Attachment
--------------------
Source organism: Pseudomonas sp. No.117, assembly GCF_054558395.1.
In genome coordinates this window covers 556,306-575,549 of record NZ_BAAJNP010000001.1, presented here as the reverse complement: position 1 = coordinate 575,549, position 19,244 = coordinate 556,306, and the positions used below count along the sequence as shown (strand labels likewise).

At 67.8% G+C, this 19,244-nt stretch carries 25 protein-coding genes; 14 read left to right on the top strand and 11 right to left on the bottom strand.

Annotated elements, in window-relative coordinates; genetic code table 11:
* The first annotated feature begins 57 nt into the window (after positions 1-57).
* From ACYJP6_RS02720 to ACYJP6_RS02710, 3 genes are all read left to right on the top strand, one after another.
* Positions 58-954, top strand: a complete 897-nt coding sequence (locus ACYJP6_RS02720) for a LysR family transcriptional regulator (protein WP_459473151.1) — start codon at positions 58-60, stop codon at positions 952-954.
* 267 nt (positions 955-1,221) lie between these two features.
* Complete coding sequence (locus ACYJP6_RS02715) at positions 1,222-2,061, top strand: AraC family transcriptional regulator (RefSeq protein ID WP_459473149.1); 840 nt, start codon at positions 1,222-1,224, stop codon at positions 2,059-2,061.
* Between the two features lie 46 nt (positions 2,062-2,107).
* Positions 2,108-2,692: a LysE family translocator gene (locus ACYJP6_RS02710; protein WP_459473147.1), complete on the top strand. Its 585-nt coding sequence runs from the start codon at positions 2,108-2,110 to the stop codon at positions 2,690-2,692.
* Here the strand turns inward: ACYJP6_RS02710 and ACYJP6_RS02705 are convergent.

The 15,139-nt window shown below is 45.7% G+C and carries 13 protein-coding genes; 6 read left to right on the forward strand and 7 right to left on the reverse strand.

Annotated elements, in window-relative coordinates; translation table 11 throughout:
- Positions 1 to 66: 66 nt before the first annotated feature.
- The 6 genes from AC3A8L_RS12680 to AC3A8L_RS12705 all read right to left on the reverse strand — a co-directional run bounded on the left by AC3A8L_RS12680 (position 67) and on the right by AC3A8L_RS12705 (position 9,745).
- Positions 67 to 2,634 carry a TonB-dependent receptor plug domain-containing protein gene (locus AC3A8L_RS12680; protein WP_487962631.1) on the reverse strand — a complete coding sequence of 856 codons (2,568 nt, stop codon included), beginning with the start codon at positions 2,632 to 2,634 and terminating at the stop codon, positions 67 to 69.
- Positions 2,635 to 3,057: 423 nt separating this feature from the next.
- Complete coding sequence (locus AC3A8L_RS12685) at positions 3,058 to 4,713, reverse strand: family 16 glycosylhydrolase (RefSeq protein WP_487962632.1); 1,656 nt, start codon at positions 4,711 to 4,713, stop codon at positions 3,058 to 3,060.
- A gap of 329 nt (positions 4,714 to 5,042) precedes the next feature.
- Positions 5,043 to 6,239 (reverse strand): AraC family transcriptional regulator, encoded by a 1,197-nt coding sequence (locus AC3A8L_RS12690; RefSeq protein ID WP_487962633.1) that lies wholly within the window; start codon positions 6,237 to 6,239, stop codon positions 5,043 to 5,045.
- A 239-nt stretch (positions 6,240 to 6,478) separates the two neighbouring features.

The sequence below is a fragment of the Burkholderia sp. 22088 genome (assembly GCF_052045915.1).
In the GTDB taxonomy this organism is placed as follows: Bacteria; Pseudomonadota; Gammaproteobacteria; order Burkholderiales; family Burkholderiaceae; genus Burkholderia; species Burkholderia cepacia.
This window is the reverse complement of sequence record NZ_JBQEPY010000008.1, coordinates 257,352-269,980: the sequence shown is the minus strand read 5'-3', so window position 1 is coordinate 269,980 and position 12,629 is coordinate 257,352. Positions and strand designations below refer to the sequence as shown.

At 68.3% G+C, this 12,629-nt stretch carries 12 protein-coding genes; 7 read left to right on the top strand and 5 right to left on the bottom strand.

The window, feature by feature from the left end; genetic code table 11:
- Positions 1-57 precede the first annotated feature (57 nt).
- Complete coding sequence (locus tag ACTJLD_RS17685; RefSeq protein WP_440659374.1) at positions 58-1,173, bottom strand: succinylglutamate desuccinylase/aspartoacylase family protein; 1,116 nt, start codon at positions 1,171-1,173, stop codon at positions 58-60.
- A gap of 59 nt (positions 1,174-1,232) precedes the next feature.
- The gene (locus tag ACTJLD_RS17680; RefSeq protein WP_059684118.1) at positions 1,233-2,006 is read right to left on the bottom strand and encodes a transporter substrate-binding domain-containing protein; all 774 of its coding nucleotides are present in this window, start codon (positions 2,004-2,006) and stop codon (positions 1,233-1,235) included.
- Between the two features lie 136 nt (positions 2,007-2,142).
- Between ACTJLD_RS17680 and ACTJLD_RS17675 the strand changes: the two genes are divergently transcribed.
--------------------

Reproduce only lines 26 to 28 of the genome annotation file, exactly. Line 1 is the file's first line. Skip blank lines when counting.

At 68.3% G+C, this 12,629-nt stretch carries 12 protein-coding genes; 7 read left to right on the top strand and 5 right to left on the bottom strand.

The window, feature by feature from the left end; genetic code table 11:
- Positions 1-57 precede the first annotated feature (57 nt).